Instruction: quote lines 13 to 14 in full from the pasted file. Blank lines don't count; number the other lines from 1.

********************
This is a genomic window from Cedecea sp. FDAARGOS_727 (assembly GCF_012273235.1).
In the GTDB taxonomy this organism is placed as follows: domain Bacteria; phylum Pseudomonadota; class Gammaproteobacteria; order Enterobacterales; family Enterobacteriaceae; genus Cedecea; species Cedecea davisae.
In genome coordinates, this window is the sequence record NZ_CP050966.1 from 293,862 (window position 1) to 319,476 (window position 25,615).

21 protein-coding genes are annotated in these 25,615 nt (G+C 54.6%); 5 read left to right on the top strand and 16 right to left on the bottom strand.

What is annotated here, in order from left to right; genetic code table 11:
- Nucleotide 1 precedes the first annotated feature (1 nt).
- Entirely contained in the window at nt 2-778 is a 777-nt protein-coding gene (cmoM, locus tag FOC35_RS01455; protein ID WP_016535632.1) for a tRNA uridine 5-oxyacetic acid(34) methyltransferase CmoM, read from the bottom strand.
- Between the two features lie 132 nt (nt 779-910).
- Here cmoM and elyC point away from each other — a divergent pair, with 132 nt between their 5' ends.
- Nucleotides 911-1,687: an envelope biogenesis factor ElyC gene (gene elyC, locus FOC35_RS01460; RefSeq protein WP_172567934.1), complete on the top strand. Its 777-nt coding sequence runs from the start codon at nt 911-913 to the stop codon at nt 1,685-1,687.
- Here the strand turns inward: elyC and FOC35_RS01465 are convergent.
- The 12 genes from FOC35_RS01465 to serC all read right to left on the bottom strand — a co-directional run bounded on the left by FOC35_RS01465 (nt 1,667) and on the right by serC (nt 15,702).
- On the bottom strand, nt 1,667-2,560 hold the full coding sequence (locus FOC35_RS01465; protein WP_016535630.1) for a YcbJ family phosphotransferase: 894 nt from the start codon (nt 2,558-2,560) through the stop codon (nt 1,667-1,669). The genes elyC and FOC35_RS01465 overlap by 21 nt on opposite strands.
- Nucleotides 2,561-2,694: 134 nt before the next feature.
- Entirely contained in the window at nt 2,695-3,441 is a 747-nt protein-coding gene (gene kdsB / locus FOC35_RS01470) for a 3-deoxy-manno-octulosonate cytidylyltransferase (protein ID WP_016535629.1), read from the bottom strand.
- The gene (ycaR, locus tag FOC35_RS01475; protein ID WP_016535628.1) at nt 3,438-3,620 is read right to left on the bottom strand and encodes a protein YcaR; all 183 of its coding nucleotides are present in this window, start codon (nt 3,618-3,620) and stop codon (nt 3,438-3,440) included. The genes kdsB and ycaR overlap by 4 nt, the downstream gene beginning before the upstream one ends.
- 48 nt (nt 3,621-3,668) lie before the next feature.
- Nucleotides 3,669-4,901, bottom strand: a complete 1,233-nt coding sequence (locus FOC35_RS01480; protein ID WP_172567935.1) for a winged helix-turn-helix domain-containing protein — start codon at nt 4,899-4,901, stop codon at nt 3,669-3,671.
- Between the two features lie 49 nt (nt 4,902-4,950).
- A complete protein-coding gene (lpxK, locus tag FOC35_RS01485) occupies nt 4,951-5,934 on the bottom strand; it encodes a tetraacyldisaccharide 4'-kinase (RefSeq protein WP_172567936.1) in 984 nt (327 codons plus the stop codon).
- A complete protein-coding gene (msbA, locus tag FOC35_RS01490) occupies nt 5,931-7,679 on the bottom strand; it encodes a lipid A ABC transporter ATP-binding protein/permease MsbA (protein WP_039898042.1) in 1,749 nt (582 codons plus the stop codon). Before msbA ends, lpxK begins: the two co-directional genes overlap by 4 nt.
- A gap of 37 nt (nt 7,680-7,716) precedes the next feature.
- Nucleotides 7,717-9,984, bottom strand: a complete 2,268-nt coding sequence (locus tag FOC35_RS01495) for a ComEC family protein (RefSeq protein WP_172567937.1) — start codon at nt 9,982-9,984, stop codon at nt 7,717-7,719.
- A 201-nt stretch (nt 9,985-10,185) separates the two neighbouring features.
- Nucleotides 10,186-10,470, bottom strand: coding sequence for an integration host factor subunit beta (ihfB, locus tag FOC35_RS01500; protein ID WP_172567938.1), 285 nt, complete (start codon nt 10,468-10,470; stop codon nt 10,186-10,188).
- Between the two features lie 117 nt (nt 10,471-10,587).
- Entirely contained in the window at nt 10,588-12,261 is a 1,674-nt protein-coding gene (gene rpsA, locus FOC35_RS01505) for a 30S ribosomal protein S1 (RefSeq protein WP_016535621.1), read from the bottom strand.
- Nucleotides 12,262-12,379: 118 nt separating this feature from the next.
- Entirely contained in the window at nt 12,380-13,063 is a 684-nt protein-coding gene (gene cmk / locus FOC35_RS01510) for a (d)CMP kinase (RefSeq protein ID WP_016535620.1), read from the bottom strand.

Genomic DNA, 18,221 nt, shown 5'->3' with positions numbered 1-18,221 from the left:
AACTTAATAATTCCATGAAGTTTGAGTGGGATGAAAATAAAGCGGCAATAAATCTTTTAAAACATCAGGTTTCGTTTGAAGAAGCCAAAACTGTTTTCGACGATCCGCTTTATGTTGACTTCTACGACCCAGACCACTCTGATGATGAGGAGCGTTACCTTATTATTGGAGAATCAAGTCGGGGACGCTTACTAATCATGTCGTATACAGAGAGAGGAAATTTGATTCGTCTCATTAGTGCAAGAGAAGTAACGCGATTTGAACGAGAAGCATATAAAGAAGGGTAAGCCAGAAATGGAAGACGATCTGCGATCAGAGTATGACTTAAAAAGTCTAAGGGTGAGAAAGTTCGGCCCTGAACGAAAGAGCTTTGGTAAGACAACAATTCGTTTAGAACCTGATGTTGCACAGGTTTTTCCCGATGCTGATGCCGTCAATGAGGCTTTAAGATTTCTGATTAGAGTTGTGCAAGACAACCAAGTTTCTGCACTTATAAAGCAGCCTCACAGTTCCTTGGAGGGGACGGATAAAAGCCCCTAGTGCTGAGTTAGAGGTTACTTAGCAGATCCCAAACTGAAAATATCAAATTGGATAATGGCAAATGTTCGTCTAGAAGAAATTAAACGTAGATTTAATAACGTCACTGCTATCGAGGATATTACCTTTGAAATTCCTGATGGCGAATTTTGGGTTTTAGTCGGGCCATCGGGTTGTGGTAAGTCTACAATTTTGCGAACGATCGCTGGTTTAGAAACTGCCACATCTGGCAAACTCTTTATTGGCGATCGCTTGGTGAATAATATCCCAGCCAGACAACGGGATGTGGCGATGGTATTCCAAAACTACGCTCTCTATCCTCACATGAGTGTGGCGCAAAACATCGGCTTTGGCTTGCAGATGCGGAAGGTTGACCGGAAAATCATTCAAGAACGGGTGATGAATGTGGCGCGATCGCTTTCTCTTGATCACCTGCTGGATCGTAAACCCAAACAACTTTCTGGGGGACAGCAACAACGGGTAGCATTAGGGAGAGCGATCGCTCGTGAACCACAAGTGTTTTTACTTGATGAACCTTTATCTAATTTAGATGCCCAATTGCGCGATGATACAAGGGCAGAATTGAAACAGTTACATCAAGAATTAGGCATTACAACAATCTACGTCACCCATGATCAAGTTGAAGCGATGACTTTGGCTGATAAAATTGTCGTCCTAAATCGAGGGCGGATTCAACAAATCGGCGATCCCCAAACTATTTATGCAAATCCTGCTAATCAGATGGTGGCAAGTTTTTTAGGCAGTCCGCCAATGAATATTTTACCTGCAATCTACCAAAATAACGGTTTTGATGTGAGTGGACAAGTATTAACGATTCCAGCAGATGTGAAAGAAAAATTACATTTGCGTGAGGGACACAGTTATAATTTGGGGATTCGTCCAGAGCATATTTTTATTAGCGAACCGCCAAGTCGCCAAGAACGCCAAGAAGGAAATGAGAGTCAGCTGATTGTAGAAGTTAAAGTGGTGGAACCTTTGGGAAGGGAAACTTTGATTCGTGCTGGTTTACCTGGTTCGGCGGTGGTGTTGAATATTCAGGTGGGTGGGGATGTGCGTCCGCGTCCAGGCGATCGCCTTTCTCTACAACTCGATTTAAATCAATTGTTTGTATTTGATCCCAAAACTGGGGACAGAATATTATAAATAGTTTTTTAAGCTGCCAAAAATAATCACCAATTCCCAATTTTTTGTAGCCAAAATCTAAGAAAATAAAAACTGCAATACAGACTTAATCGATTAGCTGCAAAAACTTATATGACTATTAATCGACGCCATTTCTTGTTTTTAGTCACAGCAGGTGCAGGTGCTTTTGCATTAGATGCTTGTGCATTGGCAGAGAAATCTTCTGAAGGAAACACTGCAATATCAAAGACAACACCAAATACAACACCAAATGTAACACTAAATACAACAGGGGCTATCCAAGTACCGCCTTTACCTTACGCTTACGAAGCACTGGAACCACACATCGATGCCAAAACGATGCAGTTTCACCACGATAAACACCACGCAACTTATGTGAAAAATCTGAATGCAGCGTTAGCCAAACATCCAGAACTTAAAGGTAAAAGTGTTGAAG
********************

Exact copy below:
- On the bottom strand, nt 1,667-2,560 hold the full coding sequence (locus FOC35_RS01465; protein WP_016535630.1) for a YcbJ family phosphotransferase: 894 nt from the start codon (nt 2,558-2,560) through the stop codon (nt 1,667-1,669). The genes elyC and FOC35_RS01465 overlap by 21 nt on opposite strands.
- Nucleotides 2,561-2,694: 134 nt before the next feature.